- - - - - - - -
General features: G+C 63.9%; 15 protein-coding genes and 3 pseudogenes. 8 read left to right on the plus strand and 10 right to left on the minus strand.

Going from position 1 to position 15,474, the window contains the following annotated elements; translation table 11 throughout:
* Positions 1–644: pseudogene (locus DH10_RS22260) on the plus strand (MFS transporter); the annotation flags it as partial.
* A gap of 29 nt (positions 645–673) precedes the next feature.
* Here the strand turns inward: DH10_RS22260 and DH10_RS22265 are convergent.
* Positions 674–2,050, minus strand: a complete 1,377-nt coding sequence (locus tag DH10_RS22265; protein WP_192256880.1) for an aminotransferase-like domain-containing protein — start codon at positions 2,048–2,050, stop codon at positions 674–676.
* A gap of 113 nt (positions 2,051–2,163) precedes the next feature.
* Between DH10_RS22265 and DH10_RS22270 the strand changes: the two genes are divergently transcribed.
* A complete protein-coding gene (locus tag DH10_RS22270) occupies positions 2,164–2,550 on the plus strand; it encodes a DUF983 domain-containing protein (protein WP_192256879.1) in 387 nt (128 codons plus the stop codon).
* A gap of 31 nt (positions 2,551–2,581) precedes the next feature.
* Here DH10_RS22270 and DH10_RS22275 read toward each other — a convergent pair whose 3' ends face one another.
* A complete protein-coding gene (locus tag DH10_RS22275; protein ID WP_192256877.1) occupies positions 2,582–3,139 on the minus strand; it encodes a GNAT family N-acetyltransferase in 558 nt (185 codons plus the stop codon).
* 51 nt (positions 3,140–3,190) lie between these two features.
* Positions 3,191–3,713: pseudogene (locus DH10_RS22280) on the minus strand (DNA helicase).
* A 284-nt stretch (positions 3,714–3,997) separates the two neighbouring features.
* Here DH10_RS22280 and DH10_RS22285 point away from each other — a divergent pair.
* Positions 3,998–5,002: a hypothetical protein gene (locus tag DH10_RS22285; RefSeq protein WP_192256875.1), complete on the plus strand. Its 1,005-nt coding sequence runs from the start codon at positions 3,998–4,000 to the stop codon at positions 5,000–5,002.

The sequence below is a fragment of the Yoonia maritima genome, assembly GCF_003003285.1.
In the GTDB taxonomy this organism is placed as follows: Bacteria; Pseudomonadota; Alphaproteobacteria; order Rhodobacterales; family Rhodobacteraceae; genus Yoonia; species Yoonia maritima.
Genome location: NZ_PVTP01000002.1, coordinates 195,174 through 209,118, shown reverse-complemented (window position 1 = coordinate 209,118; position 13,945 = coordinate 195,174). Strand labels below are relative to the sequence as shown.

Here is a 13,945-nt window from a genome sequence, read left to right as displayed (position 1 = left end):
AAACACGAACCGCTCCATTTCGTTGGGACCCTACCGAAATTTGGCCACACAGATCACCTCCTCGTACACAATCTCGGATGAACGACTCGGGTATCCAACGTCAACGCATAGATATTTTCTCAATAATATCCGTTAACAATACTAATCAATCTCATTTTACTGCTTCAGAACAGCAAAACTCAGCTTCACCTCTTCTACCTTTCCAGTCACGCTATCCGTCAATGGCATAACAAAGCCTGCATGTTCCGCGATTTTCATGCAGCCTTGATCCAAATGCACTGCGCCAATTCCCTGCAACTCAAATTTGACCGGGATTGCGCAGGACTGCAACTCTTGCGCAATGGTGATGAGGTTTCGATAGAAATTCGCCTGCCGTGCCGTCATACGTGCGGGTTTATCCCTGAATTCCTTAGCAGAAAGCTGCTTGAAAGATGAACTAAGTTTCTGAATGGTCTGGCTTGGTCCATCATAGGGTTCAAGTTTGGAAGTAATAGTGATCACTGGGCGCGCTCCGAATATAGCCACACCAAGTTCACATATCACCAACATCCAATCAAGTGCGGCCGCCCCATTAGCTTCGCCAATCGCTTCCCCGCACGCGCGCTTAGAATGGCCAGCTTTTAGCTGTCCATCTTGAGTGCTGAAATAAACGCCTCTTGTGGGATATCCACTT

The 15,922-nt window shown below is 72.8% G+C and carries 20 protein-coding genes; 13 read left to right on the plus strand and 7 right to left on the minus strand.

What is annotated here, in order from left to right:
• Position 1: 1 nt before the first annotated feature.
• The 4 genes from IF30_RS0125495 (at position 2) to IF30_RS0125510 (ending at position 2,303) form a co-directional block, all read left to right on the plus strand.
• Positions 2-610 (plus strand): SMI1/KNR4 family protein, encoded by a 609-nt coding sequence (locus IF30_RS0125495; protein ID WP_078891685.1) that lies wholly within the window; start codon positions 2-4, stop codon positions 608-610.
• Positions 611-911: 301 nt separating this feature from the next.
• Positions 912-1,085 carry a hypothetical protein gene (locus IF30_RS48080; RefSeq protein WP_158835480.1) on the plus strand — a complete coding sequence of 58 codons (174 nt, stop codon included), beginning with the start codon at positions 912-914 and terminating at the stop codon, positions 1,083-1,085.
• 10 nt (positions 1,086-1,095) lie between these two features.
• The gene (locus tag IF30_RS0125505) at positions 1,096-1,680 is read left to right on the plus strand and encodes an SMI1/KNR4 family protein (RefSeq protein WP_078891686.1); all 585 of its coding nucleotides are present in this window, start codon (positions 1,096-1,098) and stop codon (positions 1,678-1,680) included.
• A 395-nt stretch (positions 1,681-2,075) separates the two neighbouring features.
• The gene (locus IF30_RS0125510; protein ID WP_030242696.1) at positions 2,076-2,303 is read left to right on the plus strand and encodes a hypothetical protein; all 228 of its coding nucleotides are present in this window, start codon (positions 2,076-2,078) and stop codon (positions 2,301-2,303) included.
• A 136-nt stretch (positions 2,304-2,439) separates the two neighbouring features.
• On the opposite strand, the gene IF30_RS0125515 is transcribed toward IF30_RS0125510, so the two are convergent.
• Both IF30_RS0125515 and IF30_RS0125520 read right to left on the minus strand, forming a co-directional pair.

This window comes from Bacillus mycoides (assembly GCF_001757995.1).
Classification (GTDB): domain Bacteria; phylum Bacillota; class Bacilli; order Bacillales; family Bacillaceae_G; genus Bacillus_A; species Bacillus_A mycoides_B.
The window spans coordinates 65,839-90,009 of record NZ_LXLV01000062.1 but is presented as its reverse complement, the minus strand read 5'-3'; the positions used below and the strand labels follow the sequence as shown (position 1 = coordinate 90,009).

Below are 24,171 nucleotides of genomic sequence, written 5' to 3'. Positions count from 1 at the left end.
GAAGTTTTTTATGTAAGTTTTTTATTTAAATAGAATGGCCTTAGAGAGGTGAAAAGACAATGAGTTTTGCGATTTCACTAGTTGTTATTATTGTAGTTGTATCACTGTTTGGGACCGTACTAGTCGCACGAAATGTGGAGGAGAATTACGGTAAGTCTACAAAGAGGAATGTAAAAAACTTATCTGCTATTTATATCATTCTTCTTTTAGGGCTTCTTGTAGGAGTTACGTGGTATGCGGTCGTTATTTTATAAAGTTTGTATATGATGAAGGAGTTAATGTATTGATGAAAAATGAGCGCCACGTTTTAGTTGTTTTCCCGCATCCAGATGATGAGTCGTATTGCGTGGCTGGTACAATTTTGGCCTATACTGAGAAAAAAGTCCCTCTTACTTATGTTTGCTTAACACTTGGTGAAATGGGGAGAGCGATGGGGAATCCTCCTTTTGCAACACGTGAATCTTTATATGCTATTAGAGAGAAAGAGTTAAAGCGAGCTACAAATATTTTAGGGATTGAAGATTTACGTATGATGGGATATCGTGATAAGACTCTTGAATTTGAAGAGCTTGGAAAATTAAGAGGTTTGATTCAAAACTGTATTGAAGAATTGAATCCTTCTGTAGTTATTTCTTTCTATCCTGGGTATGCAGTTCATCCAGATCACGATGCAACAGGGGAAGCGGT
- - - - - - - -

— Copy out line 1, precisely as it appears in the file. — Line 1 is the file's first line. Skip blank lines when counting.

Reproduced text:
General features: G+C 63.9%; 15 protein-coding genes and 3 pseudogenes. 8 read left to right on the plus strand and 10 right to left on the minus strand.